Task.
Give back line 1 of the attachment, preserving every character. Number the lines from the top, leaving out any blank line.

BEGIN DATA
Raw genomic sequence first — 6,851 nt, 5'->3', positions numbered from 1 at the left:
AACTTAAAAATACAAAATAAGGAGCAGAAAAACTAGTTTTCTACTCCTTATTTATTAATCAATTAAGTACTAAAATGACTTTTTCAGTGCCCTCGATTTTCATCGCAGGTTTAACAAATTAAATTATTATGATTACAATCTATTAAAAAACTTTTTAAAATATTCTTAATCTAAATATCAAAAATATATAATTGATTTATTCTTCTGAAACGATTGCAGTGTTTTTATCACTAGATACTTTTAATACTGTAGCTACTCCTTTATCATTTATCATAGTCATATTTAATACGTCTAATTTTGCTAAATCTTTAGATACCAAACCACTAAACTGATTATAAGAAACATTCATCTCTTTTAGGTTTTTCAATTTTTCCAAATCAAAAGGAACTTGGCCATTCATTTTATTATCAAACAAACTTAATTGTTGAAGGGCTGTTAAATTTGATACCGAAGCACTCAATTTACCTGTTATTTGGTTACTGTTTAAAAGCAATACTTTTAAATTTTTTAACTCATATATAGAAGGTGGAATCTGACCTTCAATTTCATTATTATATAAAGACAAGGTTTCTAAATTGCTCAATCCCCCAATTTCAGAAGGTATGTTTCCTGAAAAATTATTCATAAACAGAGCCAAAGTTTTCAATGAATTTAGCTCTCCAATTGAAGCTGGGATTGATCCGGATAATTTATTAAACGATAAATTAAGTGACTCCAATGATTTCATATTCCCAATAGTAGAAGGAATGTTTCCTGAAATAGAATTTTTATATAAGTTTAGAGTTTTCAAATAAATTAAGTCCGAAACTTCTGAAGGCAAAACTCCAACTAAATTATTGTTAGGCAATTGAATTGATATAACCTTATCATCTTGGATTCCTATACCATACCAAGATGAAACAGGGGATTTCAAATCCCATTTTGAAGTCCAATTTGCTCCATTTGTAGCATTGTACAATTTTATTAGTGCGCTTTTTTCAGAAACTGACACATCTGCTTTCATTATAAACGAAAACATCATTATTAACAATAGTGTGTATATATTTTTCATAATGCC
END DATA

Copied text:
Raw genomic sequence first — 6,851 nt, 5'->3', positions numbered from 1 at the left: